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Here’s why airlines don’t always reveal the full truth about flight delays

Occasionally, a passenger will accuse an airline of not being truthful about why a flight is delayed.

As a flight attendant who has endured perhaps 2,000 flight delays during my 32-year career, I have never heard airline representatives issue a bald-faced lie.

But we are often guilty of omitting salient facts.

Consider the case some years ago of a flight from New York’s JFK to Zurich. The flight was delayed until the next day because of “crew manning” issues.

This might lead you to assume that a pilot fell ill or the crew had surpassed its legal flying limit.

Truth is, during his layover in New York, the captain was arrested for lewd and lascivious behavior.The judge refused to release the captain on bond because he posed an obvious flight risk.

The airline couldn’t assign a replacement pilot until the next day, so passengers were forced to overnight at a local hotel at the airline’s expense.

I wasn’t there, but when outraged passengers asked why the flight had been delayed I’m certain the airline’s response was not this: “We apologize for the inconvenience, but yesterday our captain was incarcerated after a New York City cop caught him naked.”

About three years ago, a flight from Harare, Zimbabwe, to Johannesburg, South Africa, was delayed five hours because the captain never made it past the security checkpoint.

Witnesses said security personnel asked the captain to remove his shoes after the magnetometer beeped. When it beeped a second time, he was asked to remove his belt.

Apparently, this set him off. Protesting airport security procedures, the captain stripped down to this underwear. He was subsequently arrested.

Did the airline omit salient facts when passengers asked why the flight was delayed? You bet your frequent-flier miles it did.

A year earlier, another airline found itself in the same predicament. A flight from Salvador, Brazil, to Miami was canceled after a pilot, upset at the beeping magnetometer, stripped down to his underwear at the security checkpoint. Passengers were not told the entire story.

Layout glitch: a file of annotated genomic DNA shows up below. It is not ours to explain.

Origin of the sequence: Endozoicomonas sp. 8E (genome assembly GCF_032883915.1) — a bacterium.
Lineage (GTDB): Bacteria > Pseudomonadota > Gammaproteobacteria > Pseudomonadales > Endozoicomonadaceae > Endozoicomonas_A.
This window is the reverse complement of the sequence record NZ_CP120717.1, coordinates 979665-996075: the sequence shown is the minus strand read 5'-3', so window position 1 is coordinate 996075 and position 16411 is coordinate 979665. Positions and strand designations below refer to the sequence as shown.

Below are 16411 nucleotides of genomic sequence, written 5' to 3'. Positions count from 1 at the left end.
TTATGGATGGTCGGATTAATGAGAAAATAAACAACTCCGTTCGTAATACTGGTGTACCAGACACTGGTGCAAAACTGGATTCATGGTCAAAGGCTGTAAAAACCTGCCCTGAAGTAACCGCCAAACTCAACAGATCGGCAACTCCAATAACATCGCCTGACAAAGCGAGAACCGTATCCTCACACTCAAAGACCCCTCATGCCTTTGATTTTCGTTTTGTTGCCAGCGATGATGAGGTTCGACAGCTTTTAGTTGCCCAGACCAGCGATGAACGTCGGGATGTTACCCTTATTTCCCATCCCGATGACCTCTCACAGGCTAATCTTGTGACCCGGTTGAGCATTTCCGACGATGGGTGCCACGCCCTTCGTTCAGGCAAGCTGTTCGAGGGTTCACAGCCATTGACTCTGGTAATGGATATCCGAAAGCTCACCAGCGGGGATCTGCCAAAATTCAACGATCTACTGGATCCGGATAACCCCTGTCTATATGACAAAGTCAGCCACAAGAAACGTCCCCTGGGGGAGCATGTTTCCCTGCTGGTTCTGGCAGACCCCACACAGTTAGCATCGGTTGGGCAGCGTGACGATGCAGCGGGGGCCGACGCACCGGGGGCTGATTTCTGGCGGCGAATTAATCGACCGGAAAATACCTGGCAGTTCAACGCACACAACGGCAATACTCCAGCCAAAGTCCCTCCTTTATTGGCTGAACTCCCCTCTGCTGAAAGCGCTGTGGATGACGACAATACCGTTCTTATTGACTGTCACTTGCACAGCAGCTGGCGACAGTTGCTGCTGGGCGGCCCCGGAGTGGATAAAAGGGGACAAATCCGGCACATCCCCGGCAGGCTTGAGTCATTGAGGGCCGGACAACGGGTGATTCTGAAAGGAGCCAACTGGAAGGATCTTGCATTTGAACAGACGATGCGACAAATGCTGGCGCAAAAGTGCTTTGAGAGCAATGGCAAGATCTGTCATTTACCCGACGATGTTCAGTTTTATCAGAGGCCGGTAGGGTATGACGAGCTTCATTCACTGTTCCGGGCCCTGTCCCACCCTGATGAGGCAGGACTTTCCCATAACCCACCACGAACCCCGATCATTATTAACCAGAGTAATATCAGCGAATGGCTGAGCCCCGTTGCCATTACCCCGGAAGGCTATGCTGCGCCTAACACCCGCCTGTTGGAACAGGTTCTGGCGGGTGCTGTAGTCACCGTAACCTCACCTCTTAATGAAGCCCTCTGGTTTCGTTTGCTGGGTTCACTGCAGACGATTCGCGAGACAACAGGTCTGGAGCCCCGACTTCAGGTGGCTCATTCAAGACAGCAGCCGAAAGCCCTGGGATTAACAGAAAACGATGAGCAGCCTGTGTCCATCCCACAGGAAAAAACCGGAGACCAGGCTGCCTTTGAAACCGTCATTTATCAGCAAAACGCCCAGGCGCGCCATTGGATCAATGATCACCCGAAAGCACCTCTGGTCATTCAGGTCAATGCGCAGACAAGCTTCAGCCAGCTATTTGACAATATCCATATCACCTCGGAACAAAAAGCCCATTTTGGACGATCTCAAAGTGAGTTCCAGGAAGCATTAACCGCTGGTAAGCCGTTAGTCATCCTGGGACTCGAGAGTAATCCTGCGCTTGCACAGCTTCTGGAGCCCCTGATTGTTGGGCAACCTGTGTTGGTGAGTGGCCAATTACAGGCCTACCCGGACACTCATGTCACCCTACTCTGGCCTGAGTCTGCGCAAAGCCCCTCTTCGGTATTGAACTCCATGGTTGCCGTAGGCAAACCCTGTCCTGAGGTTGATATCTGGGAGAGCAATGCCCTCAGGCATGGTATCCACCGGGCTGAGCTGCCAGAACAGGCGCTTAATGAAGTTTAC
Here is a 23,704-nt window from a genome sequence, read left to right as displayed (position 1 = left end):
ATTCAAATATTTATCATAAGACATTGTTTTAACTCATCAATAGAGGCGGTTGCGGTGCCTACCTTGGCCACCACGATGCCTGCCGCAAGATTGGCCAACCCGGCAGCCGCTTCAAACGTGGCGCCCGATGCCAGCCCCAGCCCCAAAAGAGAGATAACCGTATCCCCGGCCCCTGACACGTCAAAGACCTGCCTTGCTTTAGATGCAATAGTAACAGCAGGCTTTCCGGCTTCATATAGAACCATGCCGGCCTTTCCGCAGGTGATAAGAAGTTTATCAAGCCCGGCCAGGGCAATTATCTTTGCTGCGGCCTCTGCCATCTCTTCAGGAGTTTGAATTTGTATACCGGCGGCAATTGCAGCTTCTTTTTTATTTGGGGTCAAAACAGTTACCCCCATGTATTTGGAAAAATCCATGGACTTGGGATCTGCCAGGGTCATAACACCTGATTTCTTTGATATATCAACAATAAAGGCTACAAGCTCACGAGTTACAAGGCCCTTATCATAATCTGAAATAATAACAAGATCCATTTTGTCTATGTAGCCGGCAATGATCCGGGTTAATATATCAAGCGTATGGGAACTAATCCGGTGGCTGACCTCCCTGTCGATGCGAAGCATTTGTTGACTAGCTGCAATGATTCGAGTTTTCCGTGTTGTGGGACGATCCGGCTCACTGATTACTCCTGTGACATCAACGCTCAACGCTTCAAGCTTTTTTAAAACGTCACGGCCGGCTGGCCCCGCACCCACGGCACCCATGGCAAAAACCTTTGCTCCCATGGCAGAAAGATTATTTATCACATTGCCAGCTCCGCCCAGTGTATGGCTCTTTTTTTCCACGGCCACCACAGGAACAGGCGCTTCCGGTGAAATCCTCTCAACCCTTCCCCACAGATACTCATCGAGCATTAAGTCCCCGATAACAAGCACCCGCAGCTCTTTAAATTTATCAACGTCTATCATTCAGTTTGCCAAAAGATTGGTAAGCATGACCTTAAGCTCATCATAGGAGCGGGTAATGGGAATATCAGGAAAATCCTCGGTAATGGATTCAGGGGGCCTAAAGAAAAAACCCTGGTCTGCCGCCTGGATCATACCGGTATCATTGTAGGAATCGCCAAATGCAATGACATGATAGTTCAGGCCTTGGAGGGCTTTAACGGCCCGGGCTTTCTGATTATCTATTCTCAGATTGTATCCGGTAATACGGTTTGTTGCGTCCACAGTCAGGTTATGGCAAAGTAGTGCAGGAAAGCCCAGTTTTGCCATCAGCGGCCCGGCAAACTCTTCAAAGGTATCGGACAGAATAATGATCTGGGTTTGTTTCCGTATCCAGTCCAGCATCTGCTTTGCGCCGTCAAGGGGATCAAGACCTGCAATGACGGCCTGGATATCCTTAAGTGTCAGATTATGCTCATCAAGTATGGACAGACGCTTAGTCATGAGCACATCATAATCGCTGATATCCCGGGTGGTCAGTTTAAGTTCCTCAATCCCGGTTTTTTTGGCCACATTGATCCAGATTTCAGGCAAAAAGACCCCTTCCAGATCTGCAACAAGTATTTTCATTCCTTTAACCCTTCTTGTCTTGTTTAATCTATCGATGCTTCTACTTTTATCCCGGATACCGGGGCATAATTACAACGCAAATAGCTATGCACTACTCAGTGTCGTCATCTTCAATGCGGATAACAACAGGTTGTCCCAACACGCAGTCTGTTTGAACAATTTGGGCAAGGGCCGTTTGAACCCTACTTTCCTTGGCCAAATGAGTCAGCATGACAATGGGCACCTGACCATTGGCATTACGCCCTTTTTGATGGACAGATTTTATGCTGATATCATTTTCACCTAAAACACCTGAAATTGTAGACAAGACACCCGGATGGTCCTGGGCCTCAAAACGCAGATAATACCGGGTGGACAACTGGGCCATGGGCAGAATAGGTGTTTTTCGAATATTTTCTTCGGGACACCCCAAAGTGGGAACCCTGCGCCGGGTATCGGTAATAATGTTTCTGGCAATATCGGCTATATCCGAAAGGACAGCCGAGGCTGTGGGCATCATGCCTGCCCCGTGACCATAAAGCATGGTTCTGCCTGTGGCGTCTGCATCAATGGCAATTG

Hydraulic leaks. Engine failure. Flat tires. Computer blackouts. Air traffic control restrictions. Any number of mechanical or operational issues can delay a flight.

Although many passengers roll their eyes when they hear about a delay, they’re usually quick to understand that the plane is broken and needs to be repaired. Logic overrides emotion.

But when the truth could potentially cause embarrassment to the airline — or worse, when the truth undermines the credibility of the person flying the airplane, passengers may not always get the whole story.

Several years ago I was assigned to work a flight from New York to Los Angeles. As passengers boarded the aircraft, the crew realized our captain hadn’t shown up.

The first officer arrived on time and was performing his duties in the cockpit. The flight attendants were good to go. All overhead bins had been closed. Passengers settled into their seats.

Departure time came and went with no sign of the most important person on the crew.

Later, I overheard the gate agent whispering to the purser. Evidently, our missing captain had spoken by phone to crew scheduling and was on his way.

One hour passed. Then two. Passengers who were already upset became irate. All we could tell them was what we had been told: “The captain is on his way.”

When the captain finally showed up, the cabin erupted in derisive applause. Red-faced and sweaty, he hurried to the cockpit.

Once we were airborne, the captain’s voice crackled over the public address system.

“I apologize for the lengthy delay,” he said. He mumbled something about getting a late start to the airport, which was true. Then he mentioned being stuck in horrendous traffic, which was also true.

What he failed to tell more than 200 passengers — what he later told flight attendants during a shame-faced confession on the crew bus — was that he had gotten his flight schedule mixed up. He thought he was supposed to fly the next day.

During passenger boarding in New York, when crew scheduling called to ask the captain why he hadn’t reported to the flight, he was actually at a golf course preparing to tee off.

travel@latimes.com

@latimestravel

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